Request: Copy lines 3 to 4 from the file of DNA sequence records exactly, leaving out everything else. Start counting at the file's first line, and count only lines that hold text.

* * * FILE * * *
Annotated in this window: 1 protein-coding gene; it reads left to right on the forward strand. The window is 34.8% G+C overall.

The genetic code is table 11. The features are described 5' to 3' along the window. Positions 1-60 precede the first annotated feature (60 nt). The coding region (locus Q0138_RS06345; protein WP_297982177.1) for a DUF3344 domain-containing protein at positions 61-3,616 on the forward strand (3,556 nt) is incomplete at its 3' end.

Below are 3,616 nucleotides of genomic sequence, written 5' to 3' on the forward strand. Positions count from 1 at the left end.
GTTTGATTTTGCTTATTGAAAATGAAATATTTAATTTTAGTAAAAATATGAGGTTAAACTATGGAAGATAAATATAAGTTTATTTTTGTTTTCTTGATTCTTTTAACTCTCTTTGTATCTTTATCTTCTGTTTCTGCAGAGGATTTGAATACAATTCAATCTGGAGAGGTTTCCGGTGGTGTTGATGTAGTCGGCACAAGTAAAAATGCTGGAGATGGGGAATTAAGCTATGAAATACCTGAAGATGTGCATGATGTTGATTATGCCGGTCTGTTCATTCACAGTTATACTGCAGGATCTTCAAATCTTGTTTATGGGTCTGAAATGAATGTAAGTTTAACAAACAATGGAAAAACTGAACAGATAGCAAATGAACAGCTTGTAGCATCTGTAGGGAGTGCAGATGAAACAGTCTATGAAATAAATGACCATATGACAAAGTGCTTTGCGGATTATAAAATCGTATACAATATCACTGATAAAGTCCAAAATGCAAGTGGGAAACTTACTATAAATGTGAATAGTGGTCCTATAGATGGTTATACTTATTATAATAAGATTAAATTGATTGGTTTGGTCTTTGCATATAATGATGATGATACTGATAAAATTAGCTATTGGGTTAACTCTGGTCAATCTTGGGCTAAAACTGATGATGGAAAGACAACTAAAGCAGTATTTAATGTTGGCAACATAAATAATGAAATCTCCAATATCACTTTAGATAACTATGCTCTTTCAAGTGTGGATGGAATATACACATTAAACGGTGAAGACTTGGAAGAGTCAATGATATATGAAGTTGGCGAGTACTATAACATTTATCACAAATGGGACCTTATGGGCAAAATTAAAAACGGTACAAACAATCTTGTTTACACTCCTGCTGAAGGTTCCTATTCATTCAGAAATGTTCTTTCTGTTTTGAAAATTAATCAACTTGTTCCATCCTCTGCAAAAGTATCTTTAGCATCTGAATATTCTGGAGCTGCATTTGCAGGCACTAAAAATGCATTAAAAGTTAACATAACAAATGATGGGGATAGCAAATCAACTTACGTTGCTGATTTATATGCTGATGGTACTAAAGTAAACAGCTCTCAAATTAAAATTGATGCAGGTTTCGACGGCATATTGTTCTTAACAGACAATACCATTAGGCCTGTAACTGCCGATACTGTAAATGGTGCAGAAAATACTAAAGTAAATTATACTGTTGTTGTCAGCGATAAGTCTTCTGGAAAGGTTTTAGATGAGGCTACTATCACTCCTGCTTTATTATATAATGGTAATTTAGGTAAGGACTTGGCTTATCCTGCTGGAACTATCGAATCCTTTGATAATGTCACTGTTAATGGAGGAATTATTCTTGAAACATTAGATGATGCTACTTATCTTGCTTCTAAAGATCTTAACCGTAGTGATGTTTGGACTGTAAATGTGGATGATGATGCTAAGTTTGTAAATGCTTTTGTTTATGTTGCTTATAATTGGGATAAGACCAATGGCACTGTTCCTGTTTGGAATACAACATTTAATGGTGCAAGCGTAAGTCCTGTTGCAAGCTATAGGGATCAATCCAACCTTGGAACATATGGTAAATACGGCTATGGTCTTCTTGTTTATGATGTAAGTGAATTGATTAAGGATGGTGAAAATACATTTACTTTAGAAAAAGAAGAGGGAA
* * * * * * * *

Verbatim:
Below are 3,616 nucleotides of genomic sequence, written 5' to 3' on the forward strand. Positions count from 1 at the left end.
GTTTGATTTTGCTTATTGAAAATGAAATATTTAATTTTAGTAAAAATATGAGGTTAAACTATGGAAGATAAATATAAGTTTATTTTTGTTTTCTTGATTCTTTTAACTCTCTTTGTATCTTTATCTTCTGTTTCTGCAGAGGATTTGAATACAATTCAATCTGGAGAGGTTTCCGGTGGTGTTGATGTAGTCGGCACAAGTAAAAATGCTGGAGATGGGGAATTAAGCTATGAAATACCTGAAGATGTGCATGATGTTGATTATGCCGGTCTGTTCATTCACAGTTATACTGCAGGATCTTCAAATCTTGTTTATGGGTCTGAAATGAATGTAAGTTTAACAAACAATGGAAAAACTGAACAGATAGCAAATGAACAGCTTGTAGCATCTGTAGGGAGTGCAGATGAAACAGTCTATGAAATAAATGACCATATGACAAAGTGCTTTGCGGATTATAAAATCGTATACAATATCACTGATAAAGTCCAAAATGCAAGTGGGAAACTTACTATAAATGTGAATAGTGGTCCTATAGATGGTTATACTTATTATAATAAGATTAAATTGATTGGTTTGGTCTTTGCATATAATGATGATGATACTGATAAAATTAGCTATTGGGTTAACTCTGGTCAATCTTGGGCTAAAACTGATGATGGAAAGACAACTAAAGCAGTATTTAATGTTGGCAACATAAATAATGAAATCTCCAATATCACTTTAGATAACTATGCTCTTTCAAGTGTGGATGGAATATACACATTAAACGGTGAAGACTTGGAAGAGTCAATGATATATGAAGTTGGCGAGTACTATAACATTTATCACAAATGGGACCTTATGGGCAAAATTAAAAACGGTACAAACAATCTTGTTTACACTCCTGCTGAAGGTTCCTATTCATTCAGAAATGTTCTTTCTGTTTTGAAAATTAATCAACTTGTTCCATCCTCTGCAAAAGTATCTTTAGCATCTGAATATTCTGGAGCTGCATTTGCAGGCACTAAAAATGCATTAAAAGTTAACATAACAAATGATGGGGATAGCAAATCAACTTACGTTGCTGATTTATATGCTGATGGTACTAAAGTAAACAGCTCTCAAATTAAAATTGATGCAGGTTTCGACGGCATATTGTTCTTAACAGACAATACCATTAGGCCTGTAACTGCCGATACTGTAAATGGTGCAGAAAATACTAAAGTAAATTATACTGTTGTTGTCAGCGATAAGTCTTCTGGAAAGGTTTTAGATGAGGCTACTATCACTCCTGCTTTATTATATAATGGTAATTTAGGTAAGGACTTGGCTTATCCTGCTGGAACTATCGAATCCTTTGATAATGTCACTGTTAATGGAGGAATTATTCTTGAAACATTAGATGATGCTACTTATCTTGCTTCTAAAGATCTTAACCGTAGTGATGTTTGGACTGTAAATGTGGATGATGATGCTAAGTTTGTAAATGCTTTTGTTTATGTTGCTTATAATTGGGATAAGACCAATGGCACTGTTCCTGTTTGGAATACAACATTTAATGGTGCAAGCGTAAGTCCTGTTGCAAGCTATAGGGATCAATCCAACCTTGGAACATATGGTAAATACGGCTATGGTCTTCTTGTTTATGATGTAAGTGAATTGATTAAGGATGGTGAAAATACATTTACTTTAGAAAAAGAAGAGGGAA